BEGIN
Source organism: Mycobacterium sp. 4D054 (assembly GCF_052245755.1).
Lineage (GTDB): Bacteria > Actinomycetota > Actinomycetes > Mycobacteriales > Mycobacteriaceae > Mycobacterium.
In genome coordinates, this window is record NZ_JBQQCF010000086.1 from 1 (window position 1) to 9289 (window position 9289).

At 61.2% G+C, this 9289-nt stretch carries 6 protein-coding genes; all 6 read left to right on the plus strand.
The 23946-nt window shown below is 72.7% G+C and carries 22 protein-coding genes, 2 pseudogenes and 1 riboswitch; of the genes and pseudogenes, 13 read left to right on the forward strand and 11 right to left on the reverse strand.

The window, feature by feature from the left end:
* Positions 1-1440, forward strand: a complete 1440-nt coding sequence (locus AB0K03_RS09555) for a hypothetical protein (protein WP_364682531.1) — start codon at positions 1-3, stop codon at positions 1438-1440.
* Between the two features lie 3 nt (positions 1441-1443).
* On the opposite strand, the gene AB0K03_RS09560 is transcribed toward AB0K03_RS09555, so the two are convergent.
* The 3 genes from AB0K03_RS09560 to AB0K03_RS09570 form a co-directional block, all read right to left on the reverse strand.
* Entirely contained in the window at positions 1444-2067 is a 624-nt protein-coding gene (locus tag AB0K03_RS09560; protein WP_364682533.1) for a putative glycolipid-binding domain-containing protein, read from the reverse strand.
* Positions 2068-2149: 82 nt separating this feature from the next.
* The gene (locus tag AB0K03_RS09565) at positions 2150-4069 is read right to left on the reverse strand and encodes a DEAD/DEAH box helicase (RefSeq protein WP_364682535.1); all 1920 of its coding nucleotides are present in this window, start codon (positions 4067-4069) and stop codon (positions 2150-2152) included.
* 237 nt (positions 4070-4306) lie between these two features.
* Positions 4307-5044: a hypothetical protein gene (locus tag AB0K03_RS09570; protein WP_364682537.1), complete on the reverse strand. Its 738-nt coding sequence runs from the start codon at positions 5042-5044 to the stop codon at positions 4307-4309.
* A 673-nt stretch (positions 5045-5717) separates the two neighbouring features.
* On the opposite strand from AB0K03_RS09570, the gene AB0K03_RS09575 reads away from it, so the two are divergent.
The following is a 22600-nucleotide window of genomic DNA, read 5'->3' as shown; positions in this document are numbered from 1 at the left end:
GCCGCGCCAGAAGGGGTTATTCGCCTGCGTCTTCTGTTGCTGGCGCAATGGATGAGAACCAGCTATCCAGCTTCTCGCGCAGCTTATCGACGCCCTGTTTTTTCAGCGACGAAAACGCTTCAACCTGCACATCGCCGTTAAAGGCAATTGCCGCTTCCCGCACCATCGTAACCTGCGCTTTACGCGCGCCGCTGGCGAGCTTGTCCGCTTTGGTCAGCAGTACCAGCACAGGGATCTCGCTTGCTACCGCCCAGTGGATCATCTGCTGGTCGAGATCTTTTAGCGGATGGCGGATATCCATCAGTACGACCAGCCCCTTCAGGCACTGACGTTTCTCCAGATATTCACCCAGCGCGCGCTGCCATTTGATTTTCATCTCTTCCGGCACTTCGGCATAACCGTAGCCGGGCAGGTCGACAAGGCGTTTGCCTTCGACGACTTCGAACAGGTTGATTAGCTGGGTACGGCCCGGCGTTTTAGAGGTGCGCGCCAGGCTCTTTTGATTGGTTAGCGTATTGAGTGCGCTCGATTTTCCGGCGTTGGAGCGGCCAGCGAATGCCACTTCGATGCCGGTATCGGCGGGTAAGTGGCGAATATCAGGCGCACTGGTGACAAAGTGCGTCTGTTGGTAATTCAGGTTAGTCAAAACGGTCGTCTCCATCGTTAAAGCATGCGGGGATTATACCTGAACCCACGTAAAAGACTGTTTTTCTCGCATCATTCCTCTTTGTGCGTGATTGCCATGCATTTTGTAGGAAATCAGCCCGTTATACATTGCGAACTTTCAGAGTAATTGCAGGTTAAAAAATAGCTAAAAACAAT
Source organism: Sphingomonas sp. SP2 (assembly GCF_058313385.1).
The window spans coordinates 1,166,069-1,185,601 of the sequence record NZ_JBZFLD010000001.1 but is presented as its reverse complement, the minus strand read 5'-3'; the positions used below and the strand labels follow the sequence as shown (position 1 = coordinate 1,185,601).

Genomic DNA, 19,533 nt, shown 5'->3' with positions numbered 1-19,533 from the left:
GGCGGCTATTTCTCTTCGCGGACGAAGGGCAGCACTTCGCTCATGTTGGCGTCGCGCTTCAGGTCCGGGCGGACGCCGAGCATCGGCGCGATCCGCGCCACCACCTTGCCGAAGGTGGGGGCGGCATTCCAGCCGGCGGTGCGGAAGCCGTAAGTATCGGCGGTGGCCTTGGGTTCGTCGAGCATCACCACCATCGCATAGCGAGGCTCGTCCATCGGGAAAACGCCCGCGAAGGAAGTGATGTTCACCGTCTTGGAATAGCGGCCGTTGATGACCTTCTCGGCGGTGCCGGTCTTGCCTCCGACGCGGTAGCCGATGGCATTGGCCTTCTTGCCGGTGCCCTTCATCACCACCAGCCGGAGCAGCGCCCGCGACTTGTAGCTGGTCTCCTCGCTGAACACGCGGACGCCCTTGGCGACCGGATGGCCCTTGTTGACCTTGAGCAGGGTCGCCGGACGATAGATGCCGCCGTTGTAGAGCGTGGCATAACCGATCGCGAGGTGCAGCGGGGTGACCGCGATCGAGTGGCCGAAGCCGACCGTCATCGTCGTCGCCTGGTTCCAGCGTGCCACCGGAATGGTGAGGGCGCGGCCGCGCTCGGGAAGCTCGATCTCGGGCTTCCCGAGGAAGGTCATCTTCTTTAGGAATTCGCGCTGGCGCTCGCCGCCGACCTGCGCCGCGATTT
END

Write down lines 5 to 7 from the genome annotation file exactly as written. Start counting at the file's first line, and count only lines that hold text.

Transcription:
The 23946-nt window shown below is 72.7% G+C and carries 22 protein-coding genes, 2 pseudogenes and 1 riboswitch; of the genes and pseudogenes, 13 read left to right on the forward strand and 11 right to left on the reverse strand.

The window, feature by feature from the left end:
* Positions 1-1440, forward strand: a complete 1440-nt coding sequence (locus AB0K03_RS09555) for a hypothetical protein (protein WP_364682531.1) — start codon at positions 1-3, stop codon at positions 1438-1440.